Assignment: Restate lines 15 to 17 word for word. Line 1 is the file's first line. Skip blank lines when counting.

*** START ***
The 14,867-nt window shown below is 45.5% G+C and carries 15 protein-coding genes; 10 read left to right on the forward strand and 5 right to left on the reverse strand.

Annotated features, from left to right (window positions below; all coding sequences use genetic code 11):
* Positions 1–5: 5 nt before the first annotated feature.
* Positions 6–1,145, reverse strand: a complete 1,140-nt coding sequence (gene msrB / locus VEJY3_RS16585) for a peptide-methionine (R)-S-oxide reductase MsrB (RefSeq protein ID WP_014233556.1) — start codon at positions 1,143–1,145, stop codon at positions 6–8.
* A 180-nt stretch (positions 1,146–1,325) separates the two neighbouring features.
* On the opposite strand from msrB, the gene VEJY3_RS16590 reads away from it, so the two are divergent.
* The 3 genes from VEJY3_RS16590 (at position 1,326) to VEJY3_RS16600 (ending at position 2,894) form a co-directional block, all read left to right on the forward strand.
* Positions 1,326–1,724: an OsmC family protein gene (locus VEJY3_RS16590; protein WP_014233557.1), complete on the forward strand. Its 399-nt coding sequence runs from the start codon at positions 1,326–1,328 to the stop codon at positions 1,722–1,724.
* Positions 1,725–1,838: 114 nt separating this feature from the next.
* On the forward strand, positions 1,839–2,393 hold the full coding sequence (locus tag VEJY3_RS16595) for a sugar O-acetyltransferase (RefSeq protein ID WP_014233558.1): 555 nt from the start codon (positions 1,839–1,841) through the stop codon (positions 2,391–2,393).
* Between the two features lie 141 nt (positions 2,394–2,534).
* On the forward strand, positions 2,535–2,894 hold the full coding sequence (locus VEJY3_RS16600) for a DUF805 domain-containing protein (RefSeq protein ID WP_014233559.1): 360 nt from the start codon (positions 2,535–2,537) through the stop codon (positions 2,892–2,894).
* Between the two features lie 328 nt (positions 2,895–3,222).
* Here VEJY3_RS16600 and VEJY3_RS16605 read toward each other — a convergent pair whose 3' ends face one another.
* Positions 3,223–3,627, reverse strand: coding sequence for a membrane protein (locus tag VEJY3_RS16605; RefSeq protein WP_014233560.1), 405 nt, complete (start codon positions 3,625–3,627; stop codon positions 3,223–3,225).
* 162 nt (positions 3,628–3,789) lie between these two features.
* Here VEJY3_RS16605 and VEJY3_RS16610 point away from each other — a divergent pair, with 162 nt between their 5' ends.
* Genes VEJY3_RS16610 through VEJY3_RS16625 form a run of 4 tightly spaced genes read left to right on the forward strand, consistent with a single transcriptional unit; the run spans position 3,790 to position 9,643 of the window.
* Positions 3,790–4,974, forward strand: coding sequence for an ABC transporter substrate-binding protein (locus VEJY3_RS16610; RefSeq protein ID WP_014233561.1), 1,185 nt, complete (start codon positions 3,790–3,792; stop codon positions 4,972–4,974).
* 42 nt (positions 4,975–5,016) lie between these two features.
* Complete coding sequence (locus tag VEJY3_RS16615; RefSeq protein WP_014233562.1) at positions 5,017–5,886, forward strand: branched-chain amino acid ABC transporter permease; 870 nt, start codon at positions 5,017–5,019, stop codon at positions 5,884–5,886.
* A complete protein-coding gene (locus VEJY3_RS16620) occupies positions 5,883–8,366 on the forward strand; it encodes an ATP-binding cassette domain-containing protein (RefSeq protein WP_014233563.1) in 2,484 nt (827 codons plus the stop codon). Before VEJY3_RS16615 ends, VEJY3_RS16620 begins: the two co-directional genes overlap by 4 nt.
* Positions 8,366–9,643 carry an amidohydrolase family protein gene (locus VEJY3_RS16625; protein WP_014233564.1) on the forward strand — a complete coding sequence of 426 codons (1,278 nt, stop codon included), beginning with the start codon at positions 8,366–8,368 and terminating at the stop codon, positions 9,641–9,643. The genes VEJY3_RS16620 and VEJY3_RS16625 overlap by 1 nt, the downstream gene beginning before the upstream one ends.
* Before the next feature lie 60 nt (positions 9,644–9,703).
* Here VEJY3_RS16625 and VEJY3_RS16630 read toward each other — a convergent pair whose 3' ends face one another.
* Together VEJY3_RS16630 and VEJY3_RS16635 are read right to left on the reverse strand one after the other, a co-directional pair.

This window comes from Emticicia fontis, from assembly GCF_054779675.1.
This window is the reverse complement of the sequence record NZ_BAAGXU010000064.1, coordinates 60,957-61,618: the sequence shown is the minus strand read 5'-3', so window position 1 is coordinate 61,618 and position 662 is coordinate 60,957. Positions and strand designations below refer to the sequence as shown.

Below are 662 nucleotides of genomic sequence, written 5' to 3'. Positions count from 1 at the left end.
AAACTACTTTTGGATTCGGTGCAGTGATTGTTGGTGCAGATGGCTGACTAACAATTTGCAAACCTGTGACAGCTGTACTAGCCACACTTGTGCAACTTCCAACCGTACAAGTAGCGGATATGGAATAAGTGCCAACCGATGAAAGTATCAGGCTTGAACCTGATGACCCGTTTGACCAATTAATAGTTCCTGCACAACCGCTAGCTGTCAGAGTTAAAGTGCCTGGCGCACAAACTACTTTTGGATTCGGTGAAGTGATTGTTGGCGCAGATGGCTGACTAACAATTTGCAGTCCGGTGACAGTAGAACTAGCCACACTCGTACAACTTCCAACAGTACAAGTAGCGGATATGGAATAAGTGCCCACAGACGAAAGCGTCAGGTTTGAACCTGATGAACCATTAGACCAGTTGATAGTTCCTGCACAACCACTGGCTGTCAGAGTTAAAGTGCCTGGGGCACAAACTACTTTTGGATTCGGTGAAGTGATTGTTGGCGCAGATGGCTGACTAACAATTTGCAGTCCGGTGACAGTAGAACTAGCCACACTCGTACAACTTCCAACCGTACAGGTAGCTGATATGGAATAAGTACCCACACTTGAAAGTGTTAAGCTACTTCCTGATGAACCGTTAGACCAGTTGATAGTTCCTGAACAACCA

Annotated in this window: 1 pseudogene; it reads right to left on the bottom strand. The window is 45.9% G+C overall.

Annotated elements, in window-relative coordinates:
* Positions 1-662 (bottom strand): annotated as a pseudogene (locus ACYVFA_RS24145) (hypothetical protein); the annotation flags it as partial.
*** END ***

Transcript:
* Positions 3,223–3,627, reverse strand: coding sequence for a membrane protein (locus tag VEJY3_RS16605; RefSeq protein WP_014233560.1), 405 nt, complete (start codon positions 3,625–3,627; stop codon positions 3,223–3,225).
* 162 nt (positions 3,628–3,789) lie between these two features.
* Here VEJY3_RS16605 and VEJY3_RS16610 point away from each other — a divergent pair, with 162 nt between their 5' ends.